It was supposed to be a rare public outing for one of New York City’s most glamorous newlywed couples.
Karlie Kloss, the supermodel turned computer coding advocate, and Josh Kushner, younger brother of the White House dauphin, Jared Kushner, were scheduled to attend the Berggruen Prize dinner on Monday at the New York Public Library.
By 8 p.m., the white marble Astor Hall was filled with black-tied guests including Rachel Bay Jones, the Broadway actress, Kerry Kennedy, Wendi Deng Murdoch and Susan and David Rockefeller.
Also present was Martha C. Nussbaum, the philosopher known for her work across various fields including ethics, feminism and animal rights. She is the recipient of this year’s $1 million prize, created by Nicolas Berggruen, the Los Angeles-based billionaire, to celebrate “humanistic thinkers.”
But it appears that Mr. Kushner got cold feet, canceling his appearance without providing a reason to the organizers. Perhaps he was in no mood to answer questions about his brother’s cozy relationship with Saudi Crown Prince Mohammed bin Salman, whom the C.I.A. believes ordered the October murder of the journalist Jamal Khashoggi.
Thankfully, Ms. Kloss did show up, towering above most guests in heels and an above-the-knee ivory dress. But when approached for comments, her date, an unidentified blond woman in her 30s, shooed reporters away, saying, “We’re not doing interviews.”
There was one couple, however, ready for their public debut. Princess Beatrice of York arrived with new her beau, Edoardo Mapelli Mozzi. Asked about her attendance, the princess said: “It’s so wonderful to support an event which is about thinking.”
After the library, it was a slow cab ride through Midtown traffic to the Plaza Hotel, where the David Lynch Foundation, which promotes the therapeutic benefits of Transcendental Meditation, was hosting an awards dinner.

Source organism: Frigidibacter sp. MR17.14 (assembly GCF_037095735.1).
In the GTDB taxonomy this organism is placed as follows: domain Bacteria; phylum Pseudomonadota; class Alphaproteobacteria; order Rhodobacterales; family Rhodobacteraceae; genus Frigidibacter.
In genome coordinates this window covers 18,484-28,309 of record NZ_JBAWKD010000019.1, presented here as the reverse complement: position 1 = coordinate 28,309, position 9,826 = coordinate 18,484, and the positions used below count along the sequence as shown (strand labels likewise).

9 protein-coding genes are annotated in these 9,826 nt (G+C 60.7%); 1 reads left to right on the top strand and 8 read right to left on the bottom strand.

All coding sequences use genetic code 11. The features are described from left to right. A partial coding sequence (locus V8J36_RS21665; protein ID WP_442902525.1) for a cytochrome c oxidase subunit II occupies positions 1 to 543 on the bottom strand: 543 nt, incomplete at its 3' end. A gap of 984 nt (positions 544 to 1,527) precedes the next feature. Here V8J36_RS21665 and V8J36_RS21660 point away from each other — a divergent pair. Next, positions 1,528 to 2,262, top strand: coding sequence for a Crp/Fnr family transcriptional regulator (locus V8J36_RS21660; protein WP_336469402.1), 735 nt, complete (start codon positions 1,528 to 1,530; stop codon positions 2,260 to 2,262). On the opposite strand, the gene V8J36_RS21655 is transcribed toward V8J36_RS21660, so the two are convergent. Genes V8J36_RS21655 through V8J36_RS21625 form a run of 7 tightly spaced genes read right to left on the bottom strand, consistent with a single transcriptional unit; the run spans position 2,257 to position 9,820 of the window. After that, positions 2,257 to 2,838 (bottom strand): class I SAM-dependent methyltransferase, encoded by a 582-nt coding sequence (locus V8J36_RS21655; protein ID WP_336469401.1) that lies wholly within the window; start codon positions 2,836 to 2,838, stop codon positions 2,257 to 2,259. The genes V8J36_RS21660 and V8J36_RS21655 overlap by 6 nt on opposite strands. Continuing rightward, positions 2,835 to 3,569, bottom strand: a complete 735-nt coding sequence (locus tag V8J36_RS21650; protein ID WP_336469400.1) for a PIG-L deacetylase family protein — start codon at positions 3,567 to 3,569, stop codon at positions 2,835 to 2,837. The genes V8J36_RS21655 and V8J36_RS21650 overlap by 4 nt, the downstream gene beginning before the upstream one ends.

Popularized after the Beatles met Maharishi Mahesh Yogi in 1967, T.M. is still practiced by influential Hollywood types. Guests at the chicken dinner included Keegan-Michael Key, Marlo Thomas, Phil Donahue, Alina Cho and Mehmet Oz, but not Mr. Lynch himself, who was apparently busy in Los Angeles.
The comedians Jerry Seinfeld and John Mulaney helped raise $1.2 million to fund meditation programs for New York City high schoolers.
“It just gives you tons and tons of energy,” said Mr. Seinfeld, who has been meditating since 1972, after an onstage conversation with Bob Roth, the foundation’s executive director. “I’m completely in favor of not losing your rage and your hostility. But imagine if you had 10 times more energy behind it.”
The night’s honorees were Chandrika Tandon, a humanitarian and one-time Grammy nominee; Peter Dodge, a philanthropist; and Dr. John Hagelin, president of the U.S. National TM Organization.
Fun Times at CBS
This being the holiday season, there are countless awkward office parties in the city. Among the most awkward was surely the one for CBS, which has been embroiled in increasingly lurid sexual harassment revelations involving Leslie Moonves, its ousted chief executive.
Traditionally held on the executive floor of the CBS headquarters known as Black Rock, this year’s was moved to Brasserie 8 ½, a Frenchy restaurant on West 57th Street. “I guess now the 35th floor is a crime scene, so they had so move it,” one party guest said. The new location also made it easier for party reporters to crash.
Circling the steam tables of pasta were well-known CBS personalities including Stephen Colbert, Candice Bergen, Christine Baranski, Michael Weatherly and Maurice DuBois. But few seemed willing to share their feelings on the record.
Mr. Colbert, when approached by a reporter, said that a scratchy throat prevented him from speaking.
Alan Cumming, a star of the prime-time drama “Instinct,” was chattier. “The end of the year is always a good time for letting go and moving forward, and it feels like that tonight,” he said. “It seems to me that everyone’s like, ‘What a year. Better times ahead.’”